As the I/O performance gap between processors on the server and storage systems continues to widen, providers of storage systems have been embracing cache memory as the efficient way to narrow the divide. The problem is that most of those offerings are not as tightly integrated with the overall storage environment as should be.
To address that issue, Qlogic today revealed the existence of a Mount Rainier technology project that embeds up to 2TB of cache memory using solid-state drives (SSDs) within a host adapter plugged into a PCIe slot on the server. According to Cameron Brett, director of solutions marketing for Qlogic, that approach provides a seamless way for boosting the I/O performance of storage-area networks (SANs) attached to Qlogic adapters because data that normally resides in the SAN can be cached on the server.
The single biggest benefit of this effort is the fact that it doesn’t require the deployment of separate drivers to manage SSDs. The Qlogic drivers traditionally used for SAN storage have been extended to support both SSDs and traditional hard drives.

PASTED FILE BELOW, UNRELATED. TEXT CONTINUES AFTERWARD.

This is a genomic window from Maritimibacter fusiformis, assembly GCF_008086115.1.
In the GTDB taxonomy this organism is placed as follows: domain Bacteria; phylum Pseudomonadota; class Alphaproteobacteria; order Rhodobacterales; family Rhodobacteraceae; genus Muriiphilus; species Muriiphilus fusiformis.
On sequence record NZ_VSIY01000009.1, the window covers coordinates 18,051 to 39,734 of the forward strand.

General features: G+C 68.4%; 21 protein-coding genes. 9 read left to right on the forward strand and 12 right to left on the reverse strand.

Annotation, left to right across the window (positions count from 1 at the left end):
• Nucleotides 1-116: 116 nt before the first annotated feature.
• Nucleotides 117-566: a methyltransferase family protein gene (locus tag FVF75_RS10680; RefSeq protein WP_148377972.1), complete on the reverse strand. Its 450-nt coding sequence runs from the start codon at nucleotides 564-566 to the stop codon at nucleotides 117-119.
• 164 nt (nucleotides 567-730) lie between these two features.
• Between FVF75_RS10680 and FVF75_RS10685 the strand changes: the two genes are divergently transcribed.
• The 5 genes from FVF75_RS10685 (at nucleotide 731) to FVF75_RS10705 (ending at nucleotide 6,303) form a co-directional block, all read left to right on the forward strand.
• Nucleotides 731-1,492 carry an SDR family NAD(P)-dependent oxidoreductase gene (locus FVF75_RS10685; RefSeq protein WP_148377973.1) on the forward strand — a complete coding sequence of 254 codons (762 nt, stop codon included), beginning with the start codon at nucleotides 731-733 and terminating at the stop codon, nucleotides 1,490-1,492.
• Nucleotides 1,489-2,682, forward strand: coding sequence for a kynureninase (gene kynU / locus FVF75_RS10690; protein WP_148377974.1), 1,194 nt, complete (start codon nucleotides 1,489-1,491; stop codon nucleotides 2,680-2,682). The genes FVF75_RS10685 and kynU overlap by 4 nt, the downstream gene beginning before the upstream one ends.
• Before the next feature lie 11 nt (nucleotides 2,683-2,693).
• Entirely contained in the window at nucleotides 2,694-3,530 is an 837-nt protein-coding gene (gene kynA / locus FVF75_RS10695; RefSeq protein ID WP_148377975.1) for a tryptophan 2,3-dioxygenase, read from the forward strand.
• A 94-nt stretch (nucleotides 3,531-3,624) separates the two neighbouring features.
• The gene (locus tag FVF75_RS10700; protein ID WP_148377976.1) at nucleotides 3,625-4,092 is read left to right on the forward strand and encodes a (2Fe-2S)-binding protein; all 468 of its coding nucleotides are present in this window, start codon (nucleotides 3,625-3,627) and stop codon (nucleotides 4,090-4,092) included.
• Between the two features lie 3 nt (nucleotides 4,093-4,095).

In addition, this approach makes it possible for multiple SANs and servers to be clustered, which means they can share access to the same cached data. Customers will also have the option of supporting either write-back or write-through modes of operation, and all data on the adapters and on the SAN will automatically be synchronized.
Given the number of server and storage vendors that use host-based adapters developed by Qlogic, it shouldn’t be too long before SSDs attached to servers become a standard extension of many storage systems. Brett says Qlogic expects to begin shipping adapters based on Mount Rainier technology early in 2013, which means IT organizations should expect to see systems capable of supporting I/O throughputs that are orders of magnitude faster sometime next spring.